The single reel drama, approximately 1,000 feet long, was released on January 3, 1911.[1] The film had a wide national release, advertising theaters include those in Indiana,[6] Kansas,[7] Utah,[8] Wisconsin,[9] North Carolina,[10] South Dakota,[11] Pennsylvania,[12] New Hampshire,[13] Illinois,[14] Missouri,[15] and Ohio.[16] The Billboard reviewed the film and offered praise for the production, "This picture presents a story that is decidedly original and away from beaten paths. The settings in Turkey are elaborate and faithful to Turkish customs. All the players portray their respective parts in an excellent manner. The photography is very good."[1] The New York Dramatic Mirror provided a summary of the film and concluded that the film "was well enacted and the sets were fully adequate, creating a fair illusion of the Oriental land depicted."[1] The Moving Picture World was also provided a positive review, stating "The scenic effects are interesting and the story is lively enough to keep the audience wondering what the end will be."[1] One advertisement for the film erroneously claimed that the film was shot in the Orient, unaware that the film was shot in Thanhouser's studio.[11]

A print of the film survives in the archives of the Museum of Modern Art. The complete film as intended for its release is 13 minutes and 39 seconds long. As the original film did not have official musical accompaniment, a new original music score was composed and performed by Ben Model.[17] The film was exhibited by The Museum of Modern Art on October 29, 2009, it was organized by Charles Silver and film historians Ben Model and Steve Massa.[18] The film was released in Volume 10 of the Thanhouser Collection.[19]

References[edit]

  1. ^ a b c d e f g h Q. David Bowers (1995). "Volume 2: Filmography - The Pasha's Daughter". Thanhouser.org. Retrieved March 14, 2015.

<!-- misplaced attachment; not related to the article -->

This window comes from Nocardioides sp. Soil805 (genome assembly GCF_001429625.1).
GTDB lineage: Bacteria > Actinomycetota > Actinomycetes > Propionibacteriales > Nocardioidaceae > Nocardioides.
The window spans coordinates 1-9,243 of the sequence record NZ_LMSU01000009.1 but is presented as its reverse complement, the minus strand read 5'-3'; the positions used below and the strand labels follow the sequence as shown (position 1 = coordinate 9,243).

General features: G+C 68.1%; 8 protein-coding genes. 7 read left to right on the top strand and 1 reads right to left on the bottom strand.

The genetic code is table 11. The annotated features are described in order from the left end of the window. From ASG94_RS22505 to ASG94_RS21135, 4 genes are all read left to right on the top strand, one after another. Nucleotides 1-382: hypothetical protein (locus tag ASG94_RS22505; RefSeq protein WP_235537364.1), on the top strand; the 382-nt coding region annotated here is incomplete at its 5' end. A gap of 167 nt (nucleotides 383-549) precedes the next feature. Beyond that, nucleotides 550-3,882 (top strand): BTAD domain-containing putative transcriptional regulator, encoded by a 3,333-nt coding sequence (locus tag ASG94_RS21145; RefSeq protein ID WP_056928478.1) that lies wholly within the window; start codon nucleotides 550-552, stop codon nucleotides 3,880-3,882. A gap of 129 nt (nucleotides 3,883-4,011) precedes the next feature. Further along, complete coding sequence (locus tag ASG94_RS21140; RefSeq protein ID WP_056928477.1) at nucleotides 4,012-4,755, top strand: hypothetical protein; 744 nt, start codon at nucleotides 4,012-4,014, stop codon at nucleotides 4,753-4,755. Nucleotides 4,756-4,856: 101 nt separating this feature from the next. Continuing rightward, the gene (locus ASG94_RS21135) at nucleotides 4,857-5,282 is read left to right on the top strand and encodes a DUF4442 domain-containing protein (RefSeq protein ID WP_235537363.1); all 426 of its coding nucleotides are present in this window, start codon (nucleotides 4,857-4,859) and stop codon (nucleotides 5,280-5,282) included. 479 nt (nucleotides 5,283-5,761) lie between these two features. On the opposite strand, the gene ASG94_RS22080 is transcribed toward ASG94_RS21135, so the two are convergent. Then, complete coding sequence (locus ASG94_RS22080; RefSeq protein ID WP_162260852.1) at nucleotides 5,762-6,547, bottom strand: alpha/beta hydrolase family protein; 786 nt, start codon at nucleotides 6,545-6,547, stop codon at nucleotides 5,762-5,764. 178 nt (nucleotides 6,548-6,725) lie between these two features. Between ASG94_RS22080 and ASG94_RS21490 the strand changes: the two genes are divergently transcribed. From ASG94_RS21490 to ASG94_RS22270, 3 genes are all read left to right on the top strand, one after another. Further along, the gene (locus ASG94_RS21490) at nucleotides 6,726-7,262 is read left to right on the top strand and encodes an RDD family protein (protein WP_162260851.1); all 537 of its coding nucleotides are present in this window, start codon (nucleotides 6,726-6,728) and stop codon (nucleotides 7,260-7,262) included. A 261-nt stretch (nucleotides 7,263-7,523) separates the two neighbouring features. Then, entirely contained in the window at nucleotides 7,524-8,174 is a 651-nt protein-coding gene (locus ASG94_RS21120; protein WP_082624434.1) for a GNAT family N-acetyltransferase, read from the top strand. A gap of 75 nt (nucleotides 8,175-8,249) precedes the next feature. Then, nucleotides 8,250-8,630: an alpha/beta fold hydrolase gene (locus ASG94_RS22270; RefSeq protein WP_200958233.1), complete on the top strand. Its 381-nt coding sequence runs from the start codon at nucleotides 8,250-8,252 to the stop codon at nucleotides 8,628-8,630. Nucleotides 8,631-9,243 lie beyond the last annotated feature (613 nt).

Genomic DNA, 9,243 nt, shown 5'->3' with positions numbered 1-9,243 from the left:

2. ^ Q. David Bowers (1995). "Volume 3: Biographies - Lonergan, Lloyd F.". Thanhouser.org. Retrieved January 17, 2015. 
  3. ^ a b Q. David Bowers (1995). "Volume 2: Filmography - Thanhouser Filmography - 1910". Thanhouser.org. Retrieved February 12, 2015. 
  4. ^ Q. David Bowers (1995). "Volume 1: Narrative History - Chapter 3 - 1910: Film Production Begins". Thanhouser.org. Retrieved January 14, 2015. 
  5. ^ Q. David Bowers (1995). "Volume 2: Filmography -Thanhouser Filmography - 1910". Thanhouser.org. Retrieved February 24, 2015. 
  6. ^ "Lyric". The Fort Wayne News (Fort Wayne, Indiana). January 3, 1911. p. 4. Retrieved March 16, 2015. 
  7. ^ "Joy". The Evening Star (Independence, Kansas). January 11, 1911. p. 8. Retrieved March 16, 2015. 
  8. ^ "Random References". The Ogden Standard (Ogden, Utah). January 31, 1911. p. 7. Retrieved March 16, 2015. 
  9. ^ "Photoplays". Oshkosh Daily Northwestern (Oshkosh, Wisconsin). January 3, 1911. p. 10. Retrieved March 16, 2015. 
  10. ^ "Theatorium". The Concord Daily Tribune (Concord, North Carolina). January 14, 1911. p. 4. Retrieved March 16, 2015. 
  11. ^ a b "At the Loyal". Lead Daily Call (Lead, South Dakota). March 13, 1911. p. 5. Retrieved March 16, 2015. 
  12. ^ "Family Theatre". Altoona Tribune (Altoona, Pennsylvania). January 17, 1911. p. 6. Retrieved March 16, 2015. 
  13. ^ "The Edisonian". The Portsmouth Herald (Portsmouth, New Hampshire). March 14, 1911. p. 8. Retrieved March 16, 2015. 
  14. ^ "Princess Theatre". Dixon Evening Telegraph (Dixon, Illinois). June 16, 1911. p. 4. Retrieved March 16, 2015. 
  15. ^ "The Gem Theatre". Moberly Monitor-Index (Moberly, Missouri). May 12, 1911. p. 4. Retrieved March 16, 2015. 
  16. ^ "Royal Theatre". The Sandusky Star-Journal (Sandusky, Ohio). January 14, 1911. p. 6. Retrieved March 16, 2015. 
  17. ^ "The Pasha's Daughter". Thanhouser.org. 2011. Retrieved March 14, 2015. 
  18. ^ "Film Exhibitions - Thanhouser: 100 Years - October 26, 2009". The Museum of Modern Art. 2009. Retrieved March 14, 2015. 
  19. ^ "The Thanhouser Collection DVD Volumes 10, 11 & 12". Thanhouser.org. 2009. Retrieved March 14, 2015. 

External links[edit]